It was a great experience setting up the traveling altars in the hotel room with my roommates. Although I am very open minded about sharing space with people of other religious persuasions and approaches I must admit staying with other polytheists was nice because there was never any need to explain anything. We all understood that altars were needed, that offerings were required, and we all had the same basic respect for those spaces and things. The communal Morrigan altar was especially powerful as all four of us are devoted to her in different ways, and since there was another Odin's woman there as well he got his space and offerings without any issue as well. There were space for other Gods being honored as well, and several jokes about the number of altars and the amount of alcohol around the room but the overall feeling was friendly and pleasant. I also set up a small space for the land spirits and Fay, as it was important to me to try to connect to the local wights.
  Later on Thursday we went to the Doubletree, the hotel where the con actually takes place, and poked around a bit, met some people including a friend from an online group that I really enjoyed spending the weekend hanging out with (we dubbed her the unofficial mayor of P-con). And then jet-lag of doom set in. Later in the evening I met the Coru Cathobouda crew at their meet and greet event which I attended with the rest of the Tuatha De Morrigan contingent (my roommates at the hotel).
Day two - registered for the con. And so it begins. Today's theme was horse skulls. Everywhere.    
    I taught a Morrigan workshop in the ADF suite and it went so well I was asked to go back Sunday and do another. Met Lora O'Brien who is really wonderful and reconnected with some of my favorite ADF people. I can safely say the ADF hospitality suite is entirely full of awesome.
 I also was able to meet several other people I had previously only known on facebook which was great. I love putting a FB name to an actual face. I must admit even though I had been warned about the size of Pantheacon I wasn't prepared for the sheer scale of it. It was larger than anything I had ever been to by orders of magnitude and because of that I didn't end up seeing or doing nearly as much as I wold have liked to, although what I did see and do was amazing.
   I attended a class by Orion Foxwood where he talked a little bit about his Faery Seership approach and also his theory of the four types of witchcraft. He is a very engaging speaker and puts on an entertaining workshop.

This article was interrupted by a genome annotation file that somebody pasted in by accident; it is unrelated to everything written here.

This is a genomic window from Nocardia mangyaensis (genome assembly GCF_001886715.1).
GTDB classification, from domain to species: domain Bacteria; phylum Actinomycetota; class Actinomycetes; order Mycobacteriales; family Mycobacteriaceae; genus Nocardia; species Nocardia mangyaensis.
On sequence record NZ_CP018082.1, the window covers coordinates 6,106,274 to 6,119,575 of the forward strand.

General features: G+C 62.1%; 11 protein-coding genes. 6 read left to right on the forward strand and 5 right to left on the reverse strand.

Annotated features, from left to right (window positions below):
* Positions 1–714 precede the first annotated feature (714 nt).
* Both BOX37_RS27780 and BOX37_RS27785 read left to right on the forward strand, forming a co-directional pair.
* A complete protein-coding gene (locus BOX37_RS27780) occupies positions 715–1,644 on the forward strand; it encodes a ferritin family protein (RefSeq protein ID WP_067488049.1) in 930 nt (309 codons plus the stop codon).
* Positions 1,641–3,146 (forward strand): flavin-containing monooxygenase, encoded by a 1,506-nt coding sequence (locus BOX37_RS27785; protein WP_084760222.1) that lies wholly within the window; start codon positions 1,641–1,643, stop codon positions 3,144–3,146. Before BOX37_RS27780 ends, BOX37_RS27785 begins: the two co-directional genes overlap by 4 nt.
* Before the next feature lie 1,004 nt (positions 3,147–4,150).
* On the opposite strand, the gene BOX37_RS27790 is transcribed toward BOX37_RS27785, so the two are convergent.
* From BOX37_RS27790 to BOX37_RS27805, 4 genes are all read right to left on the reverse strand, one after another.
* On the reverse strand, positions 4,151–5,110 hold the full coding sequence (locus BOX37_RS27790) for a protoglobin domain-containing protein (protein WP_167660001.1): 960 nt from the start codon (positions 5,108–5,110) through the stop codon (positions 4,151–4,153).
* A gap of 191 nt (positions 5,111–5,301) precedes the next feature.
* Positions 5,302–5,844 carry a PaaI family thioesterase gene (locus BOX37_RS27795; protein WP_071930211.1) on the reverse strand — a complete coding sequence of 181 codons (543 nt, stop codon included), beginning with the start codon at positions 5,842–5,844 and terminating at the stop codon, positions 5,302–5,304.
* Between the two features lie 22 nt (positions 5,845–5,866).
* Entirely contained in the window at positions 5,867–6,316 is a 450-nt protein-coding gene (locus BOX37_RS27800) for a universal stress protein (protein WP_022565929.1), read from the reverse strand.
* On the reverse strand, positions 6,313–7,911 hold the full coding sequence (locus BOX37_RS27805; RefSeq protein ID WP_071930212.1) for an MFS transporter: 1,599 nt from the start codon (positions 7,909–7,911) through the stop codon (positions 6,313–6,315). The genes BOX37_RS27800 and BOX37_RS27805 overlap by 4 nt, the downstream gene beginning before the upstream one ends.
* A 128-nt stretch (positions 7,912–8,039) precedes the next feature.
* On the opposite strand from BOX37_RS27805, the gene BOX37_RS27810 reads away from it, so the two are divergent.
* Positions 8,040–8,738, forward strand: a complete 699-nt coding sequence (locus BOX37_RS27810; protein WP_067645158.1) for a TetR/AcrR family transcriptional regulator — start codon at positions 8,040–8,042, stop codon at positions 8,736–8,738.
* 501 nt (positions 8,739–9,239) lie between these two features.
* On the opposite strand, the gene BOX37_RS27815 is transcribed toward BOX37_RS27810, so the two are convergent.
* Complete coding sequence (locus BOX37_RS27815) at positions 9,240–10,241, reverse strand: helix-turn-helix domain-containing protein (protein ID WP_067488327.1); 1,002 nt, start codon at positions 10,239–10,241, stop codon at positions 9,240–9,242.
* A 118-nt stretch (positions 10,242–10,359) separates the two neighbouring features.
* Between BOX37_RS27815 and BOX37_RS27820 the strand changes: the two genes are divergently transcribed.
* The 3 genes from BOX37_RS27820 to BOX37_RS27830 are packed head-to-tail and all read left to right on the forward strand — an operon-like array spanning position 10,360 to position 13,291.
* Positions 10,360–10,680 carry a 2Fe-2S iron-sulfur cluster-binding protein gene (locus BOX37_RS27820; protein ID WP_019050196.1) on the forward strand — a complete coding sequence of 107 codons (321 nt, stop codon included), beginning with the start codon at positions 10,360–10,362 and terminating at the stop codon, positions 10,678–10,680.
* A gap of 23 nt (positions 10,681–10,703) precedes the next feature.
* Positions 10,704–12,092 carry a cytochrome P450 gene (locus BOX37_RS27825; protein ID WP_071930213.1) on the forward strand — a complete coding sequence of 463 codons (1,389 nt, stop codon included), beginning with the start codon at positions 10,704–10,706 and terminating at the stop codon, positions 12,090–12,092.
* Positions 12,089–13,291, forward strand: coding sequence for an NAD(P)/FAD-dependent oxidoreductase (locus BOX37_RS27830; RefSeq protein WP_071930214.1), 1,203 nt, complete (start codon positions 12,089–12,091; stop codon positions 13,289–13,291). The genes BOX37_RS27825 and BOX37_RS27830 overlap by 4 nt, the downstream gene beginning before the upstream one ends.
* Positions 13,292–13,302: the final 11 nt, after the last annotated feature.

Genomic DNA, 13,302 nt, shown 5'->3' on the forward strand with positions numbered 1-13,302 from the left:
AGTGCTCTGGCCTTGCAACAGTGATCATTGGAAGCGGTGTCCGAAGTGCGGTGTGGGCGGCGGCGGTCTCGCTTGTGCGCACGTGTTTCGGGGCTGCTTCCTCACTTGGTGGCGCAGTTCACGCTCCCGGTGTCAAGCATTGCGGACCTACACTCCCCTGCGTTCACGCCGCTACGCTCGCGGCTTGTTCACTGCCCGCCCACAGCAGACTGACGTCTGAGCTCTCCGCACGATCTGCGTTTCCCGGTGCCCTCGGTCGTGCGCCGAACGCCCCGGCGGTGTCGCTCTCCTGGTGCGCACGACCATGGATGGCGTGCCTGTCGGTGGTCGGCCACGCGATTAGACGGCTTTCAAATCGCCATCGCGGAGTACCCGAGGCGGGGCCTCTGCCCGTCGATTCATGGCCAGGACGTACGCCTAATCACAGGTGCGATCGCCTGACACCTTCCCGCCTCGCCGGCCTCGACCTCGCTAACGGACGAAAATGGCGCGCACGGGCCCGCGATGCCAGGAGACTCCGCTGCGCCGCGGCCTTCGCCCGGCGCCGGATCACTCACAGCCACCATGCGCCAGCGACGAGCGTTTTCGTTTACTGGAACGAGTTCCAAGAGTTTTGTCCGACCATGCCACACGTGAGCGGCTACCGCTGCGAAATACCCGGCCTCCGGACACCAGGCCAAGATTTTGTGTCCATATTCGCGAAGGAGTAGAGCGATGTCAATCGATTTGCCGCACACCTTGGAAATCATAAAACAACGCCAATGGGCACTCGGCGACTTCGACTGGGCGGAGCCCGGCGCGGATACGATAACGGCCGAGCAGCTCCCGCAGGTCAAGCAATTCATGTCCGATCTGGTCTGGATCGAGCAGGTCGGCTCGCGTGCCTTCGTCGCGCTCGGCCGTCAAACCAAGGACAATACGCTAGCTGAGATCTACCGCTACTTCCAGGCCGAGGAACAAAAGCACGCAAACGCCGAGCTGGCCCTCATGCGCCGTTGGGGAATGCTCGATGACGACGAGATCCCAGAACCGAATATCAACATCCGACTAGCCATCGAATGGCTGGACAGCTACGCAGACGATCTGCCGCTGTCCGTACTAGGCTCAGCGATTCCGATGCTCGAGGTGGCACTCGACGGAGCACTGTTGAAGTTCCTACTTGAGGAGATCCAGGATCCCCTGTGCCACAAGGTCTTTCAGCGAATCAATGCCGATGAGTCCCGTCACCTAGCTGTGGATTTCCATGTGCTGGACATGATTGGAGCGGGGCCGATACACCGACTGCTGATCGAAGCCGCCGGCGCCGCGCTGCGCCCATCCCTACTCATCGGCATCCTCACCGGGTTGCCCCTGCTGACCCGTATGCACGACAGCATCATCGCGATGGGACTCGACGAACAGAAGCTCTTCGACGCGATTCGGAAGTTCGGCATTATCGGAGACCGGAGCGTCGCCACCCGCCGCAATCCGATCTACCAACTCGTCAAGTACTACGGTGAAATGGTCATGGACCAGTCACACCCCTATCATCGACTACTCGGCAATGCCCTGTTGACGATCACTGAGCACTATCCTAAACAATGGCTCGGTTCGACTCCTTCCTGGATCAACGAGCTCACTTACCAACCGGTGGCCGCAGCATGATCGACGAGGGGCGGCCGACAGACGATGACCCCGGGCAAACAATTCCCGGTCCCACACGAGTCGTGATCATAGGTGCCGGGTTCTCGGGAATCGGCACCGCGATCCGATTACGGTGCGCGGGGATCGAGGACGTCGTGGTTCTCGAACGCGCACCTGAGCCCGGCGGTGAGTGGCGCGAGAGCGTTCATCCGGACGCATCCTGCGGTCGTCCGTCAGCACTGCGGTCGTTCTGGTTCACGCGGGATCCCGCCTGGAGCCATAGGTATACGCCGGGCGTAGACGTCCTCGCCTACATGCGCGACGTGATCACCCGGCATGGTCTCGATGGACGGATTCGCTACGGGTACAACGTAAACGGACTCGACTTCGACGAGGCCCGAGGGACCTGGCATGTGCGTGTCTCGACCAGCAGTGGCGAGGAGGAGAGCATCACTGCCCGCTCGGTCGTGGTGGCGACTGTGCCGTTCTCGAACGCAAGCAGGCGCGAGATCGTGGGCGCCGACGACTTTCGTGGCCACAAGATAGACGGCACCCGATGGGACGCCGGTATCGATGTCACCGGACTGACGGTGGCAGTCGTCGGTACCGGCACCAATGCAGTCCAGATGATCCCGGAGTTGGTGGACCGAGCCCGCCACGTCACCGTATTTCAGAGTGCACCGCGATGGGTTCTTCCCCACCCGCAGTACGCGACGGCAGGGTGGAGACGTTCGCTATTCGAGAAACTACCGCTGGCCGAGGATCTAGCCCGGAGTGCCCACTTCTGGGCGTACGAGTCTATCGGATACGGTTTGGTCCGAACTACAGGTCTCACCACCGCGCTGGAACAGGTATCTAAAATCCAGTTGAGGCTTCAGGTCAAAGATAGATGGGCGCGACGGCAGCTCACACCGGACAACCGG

Day three - the horse skulls continue. Those of you who know my old LJ/yahoo group name will get the entertainment value of my being stalked by the Lair Bhan (although it was being called the Mari Lwyd here). I'll probably do a future blog post just on that topic, but suffice to say it became something of a running joke with the group I was with.
  Very early in the morning I went to a smashing class on the Irish sidhe by Lora O'Brien - if any of you ever have a chance to go to any of her classes, DO IT!
   Later that day we wandered in to relax a bit in the Sisters of Avalon suite, admire their artwork and connect with some great people who are helping with the Morrigan sacred sites pilgrimage I'm involved in next year*. Later we hung out with some Faery Seers and learned a bit about their approach - not my cuppa but always good to learn other ways. The hospitality suites were an interesting experience in themselves, and I have to admit I thought it was really fascinating to look at the approach each one took.
      There were some spiritual shenanigans on Saturday including making offerings on a rock in a small island of trees in the parking lot. Part of my personal experience as a polytheist and Reconstructionist is that you end up making a lot of offerings, and I was lucky enough to be bunking with other people who felt similarly although the actual lead up to making the offerings should probably be categorized as a misadventure.
Day four - very early Sunday morning I went to a class on working with skull spirits because at that point it felt like I needed to figure out what was going on with all the skulls I kept seeing. It was very interesting stuff (and the Mari Lwyd was discussed of course because at that point I was still being stalked by horse skulls). Went to a class about the Morrigan, Poetry, and Prophecy - interesting info on Irish poetics but there can't ever be enough rosc catha discussion for me.   smile emoticGot to have a good chat with Morpheus and Brennos Agrocunos over lunch with the Coru and Tuatha De Morrigan folks, sort of an east coast/west coast gnoshy thing.Went to Lora's Morrigan class which was amazing, even if there were a mad amount of people crammed into a little room for it (seriously should have been in a bigger room). 
  Lora O'Brien did a workshop on the Morrigan which was intriguing and had some great food for thought in it. Hearing her talk about her firsthand experiences with the Morrigan's sacred sites, especially Oweynagat, makes me even more eager to go visit them myself. She also had a guided meditation at the end of her workshop which I found very profound. 
 Later that day I taught my second workshop, "Morrigan 2.0" in the ADF suite - anyone else noticed a theme at P-con this year?  - and had a blast doing it. ADF Druids rock! The class went well and we ended up talking about a variety of things relating to Irish Gods and mythology with a bit of Boudicca thrown in. Afterwards I was as asked to invoke Macha at the ADF unity ritual Monday morning, as if I'd say no to that!